• Ending DACA–What Employers Should Know
  • October 2, 2017 | Author: Alexandra Michailov
  • Law Firm: Shulman, Rogers, Gandal, Pordy & Ecker, P.A. - Potomac Office
  • Close to 800,000 U.S. residents are believed to have DACA status nationwide. The Deferred Action for Childhood Arrivals (DACA) program allows people who arrived in the U.S. as undocumented immigrant children to avoid deportation and to obtain two-year renewable work authorization cards (EAD).

    On September 5, 2017, Attorney General Jeff Sessions announced that the Department of Homeland Security (DHS) will end the DACA program in six months. This means that DACA recipients with current work authorization will remain authorized to work only until the expiration date on their employment authorization document (EAD).

    In response to the White House decision, many industries including Silicon Valley giants are speaking out against it, and executives from Apple, Microsoft, Google and Facebook expressed their support for DACA beneficiaries echoing sentiments that many of them might be their own essential employees. For instance, Apple currently employs 250 DACA beneficiaries.

    But even as most employers wish to protect their DACA employees, they should be mindful of both immigration and anti-discrimination laws. They should also expect to lose some workers who are only authorized to work through their EAD card. Here are our do’s and don’ts for employers hiring or employing DACA beneficiaries.

    Don’ts

    • Don’t ask to self-identify. DACA recipients do not have an obligation to inform their employers whether they are under the DACA program, and an employer may not ask any employees whether they are one or how they obtained their work permit.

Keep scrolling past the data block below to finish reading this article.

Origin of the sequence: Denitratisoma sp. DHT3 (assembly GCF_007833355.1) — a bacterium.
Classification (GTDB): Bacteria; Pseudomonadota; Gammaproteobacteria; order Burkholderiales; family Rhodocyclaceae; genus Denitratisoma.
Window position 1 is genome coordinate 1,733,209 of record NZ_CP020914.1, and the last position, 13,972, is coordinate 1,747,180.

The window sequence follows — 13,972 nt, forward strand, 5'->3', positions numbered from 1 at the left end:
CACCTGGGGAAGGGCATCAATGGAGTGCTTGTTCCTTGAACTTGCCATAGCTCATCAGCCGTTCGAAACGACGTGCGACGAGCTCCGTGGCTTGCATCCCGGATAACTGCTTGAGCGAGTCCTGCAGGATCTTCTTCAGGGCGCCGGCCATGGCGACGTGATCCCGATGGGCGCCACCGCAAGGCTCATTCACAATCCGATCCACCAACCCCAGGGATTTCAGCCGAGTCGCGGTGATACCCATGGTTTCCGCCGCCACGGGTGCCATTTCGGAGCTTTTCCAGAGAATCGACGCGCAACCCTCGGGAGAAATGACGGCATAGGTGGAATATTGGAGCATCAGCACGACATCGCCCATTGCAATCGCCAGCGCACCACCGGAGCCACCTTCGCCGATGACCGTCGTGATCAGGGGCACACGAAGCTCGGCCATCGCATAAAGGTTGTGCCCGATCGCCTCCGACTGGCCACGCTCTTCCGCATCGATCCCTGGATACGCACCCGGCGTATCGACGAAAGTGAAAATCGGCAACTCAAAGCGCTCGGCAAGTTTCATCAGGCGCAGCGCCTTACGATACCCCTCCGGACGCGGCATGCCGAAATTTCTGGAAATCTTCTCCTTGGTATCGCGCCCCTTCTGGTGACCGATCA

• Don’t use your I-9 forms to identify potential DACA beneficiaries, as you might risk running afoul of anti-discrimination laws by singling out employees you think may be DACA recipients, even if the intent is to help.
    • Don’t refuse employment. Employers must be careful not to discriminate against DACA beneficiaries simply because they present an EAD that will expire in the future. The relevant rules indicate that employers “cannot refuse to hire an individual solely because that individual's employment authorization document will expire in the future.”

    Do’s

    • Continue to hire. Employees who have already received DACA work permits (EAD) may continue to work according to the validity of their current EADs.
    • Do rely on a properly executed Form I-9. Employers have a responsibility to re-verify the Form I-9 when any individual's work permit (EAD) expires if the employee presented that document when he or she originally completed the Form I-9 upon hire. So employers should rely on the I-9 expiration date to address the length of work authorization rather than on the announcement about DACA termination.